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Varietal Character

You were destined to be a king of a cool California kingdom, but you fell off your thrown before you even had a chance to rise to it. You were thrust into a position for which you were much too young for. Little did your royal handlers know, you’re simply a late bloomer. Belatedly your regal character is now on display in a cool ‘Oregon’ vineyard. Long live King Carmine in exile.

Appellations Growing Carmine Grapes

Appellations producing the most Carmine wines:

Carmine Grape Details

Dr. Harold Olmos, of the University of California, created this cross of Cabernet Sauvignon, Merlot and Carignane to be a Cabernet alternative for California’s ‘cool’ coastal regions. The varietal never gained any significant acreage in these coastal regions or any other vineyards in California. However, Carmine can now be found in a few far flung appellations across North America. Modest amounts of Carmine can be found in Pennsylvannia, Michigan and Oregon. Carmine is a late budder and late ripener and has a tendency to overproduce with lots of large clusters if not properly managed. The grapes of the vine benefit from black skins as can be seen in the resulting wines. Although there are few examples of Carmine based wines on the market, information suggests these wines tend to offer intense dark color, capsicum aromas and flavor with ample tannins.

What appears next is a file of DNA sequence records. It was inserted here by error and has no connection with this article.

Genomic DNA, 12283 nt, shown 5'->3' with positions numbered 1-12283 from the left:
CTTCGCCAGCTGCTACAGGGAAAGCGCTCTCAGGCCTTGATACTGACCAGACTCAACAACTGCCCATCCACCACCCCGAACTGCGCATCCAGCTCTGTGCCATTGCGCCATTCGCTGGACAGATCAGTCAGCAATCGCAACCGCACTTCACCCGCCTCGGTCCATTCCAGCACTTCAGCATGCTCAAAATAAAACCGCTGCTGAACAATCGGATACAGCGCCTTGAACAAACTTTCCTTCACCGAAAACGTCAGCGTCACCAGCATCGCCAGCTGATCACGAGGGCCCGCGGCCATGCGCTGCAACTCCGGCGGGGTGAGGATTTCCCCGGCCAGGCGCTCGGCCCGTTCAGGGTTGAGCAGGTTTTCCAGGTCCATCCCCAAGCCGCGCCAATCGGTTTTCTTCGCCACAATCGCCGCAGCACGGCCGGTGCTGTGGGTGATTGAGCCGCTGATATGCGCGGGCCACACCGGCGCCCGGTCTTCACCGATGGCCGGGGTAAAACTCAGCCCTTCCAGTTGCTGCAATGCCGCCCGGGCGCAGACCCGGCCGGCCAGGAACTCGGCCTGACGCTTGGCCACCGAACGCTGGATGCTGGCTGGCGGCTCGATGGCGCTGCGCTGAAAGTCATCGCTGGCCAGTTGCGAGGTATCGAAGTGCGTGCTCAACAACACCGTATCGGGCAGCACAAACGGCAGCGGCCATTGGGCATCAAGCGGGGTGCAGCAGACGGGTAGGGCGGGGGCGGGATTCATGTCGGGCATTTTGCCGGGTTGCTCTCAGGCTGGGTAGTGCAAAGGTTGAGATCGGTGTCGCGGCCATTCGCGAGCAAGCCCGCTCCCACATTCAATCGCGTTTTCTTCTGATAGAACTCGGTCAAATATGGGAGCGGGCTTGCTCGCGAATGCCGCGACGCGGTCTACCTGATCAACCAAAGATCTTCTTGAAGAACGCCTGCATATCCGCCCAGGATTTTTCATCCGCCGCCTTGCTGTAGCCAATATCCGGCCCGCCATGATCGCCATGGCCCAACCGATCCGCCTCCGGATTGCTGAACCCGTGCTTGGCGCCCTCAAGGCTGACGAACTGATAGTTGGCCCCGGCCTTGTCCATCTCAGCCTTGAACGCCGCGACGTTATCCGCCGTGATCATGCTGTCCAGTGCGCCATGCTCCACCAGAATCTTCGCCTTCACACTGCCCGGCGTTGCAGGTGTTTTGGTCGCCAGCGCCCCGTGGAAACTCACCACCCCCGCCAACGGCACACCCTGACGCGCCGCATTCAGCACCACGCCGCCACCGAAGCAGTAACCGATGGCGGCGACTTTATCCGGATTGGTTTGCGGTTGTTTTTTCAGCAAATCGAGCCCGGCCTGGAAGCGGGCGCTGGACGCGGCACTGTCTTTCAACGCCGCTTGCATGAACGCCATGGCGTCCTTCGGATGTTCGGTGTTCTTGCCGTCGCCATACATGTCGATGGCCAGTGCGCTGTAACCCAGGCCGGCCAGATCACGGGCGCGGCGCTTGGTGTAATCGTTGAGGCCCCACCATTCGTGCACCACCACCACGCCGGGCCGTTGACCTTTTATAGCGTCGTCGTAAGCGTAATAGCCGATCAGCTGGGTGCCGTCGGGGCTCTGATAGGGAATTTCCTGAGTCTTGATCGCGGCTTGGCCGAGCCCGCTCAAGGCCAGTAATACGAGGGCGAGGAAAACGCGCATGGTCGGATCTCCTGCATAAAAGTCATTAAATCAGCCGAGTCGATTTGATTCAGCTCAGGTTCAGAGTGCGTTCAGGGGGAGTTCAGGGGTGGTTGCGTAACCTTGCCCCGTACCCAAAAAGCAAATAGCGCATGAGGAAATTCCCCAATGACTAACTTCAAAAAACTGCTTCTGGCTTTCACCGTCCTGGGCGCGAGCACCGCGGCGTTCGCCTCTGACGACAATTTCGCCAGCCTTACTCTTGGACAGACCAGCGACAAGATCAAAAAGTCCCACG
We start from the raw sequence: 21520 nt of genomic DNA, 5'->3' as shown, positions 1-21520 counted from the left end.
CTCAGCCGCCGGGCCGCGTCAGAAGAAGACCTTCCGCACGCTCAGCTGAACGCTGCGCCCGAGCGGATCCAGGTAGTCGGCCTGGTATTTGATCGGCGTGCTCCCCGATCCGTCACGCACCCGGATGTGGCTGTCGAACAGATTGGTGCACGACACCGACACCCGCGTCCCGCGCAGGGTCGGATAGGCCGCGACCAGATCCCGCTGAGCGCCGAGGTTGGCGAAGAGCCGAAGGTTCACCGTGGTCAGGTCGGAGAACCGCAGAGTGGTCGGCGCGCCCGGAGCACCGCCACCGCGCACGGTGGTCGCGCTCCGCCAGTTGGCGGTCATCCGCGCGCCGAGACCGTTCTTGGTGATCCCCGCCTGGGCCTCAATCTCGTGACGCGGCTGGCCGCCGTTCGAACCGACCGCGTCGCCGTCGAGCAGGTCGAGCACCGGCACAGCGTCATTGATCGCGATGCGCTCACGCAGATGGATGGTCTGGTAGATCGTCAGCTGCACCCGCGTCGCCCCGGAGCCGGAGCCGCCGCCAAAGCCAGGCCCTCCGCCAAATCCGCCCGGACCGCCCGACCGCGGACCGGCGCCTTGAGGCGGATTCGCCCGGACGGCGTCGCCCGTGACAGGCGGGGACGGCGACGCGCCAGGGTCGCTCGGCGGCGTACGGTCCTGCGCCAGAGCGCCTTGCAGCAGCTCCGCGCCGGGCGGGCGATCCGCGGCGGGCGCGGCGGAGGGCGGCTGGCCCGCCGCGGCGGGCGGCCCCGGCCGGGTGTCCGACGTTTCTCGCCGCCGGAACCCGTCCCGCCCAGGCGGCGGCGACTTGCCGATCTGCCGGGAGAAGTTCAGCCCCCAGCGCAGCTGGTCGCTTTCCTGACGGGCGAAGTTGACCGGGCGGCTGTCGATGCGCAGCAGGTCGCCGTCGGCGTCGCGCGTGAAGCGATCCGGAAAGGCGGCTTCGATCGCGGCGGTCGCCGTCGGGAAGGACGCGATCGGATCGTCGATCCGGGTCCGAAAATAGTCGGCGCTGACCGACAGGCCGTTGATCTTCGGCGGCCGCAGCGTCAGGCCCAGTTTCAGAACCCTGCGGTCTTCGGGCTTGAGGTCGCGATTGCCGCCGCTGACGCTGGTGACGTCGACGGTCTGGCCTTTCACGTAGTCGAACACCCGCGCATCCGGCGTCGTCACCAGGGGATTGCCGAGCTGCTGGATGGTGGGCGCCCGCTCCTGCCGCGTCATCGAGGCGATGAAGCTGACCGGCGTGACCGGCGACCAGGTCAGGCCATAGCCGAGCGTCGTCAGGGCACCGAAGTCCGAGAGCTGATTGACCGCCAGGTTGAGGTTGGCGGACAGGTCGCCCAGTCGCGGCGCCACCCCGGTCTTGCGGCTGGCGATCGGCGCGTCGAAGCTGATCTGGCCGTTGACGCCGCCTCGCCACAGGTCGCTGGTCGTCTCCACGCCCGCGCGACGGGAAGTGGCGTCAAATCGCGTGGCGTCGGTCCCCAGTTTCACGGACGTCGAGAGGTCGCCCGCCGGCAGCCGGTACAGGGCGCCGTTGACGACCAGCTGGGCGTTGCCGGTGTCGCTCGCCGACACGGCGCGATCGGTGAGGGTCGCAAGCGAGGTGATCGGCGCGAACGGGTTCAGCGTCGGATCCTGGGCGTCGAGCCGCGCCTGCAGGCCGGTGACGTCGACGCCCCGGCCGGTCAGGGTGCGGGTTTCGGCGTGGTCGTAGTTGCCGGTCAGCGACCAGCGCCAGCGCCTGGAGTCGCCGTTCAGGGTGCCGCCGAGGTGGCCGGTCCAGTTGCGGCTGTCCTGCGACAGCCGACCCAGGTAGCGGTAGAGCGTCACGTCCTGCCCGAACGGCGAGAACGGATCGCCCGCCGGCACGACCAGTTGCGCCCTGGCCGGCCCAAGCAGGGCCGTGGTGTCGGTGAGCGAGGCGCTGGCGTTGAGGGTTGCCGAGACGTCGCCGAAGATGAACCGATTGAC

Blue Book Taste Profiles for Carmine from the following Appellations:

Best-of-Appellation Wine List

See the Carmine wines that have been advanced to Best-of-Appellation™ standing for their respective regions.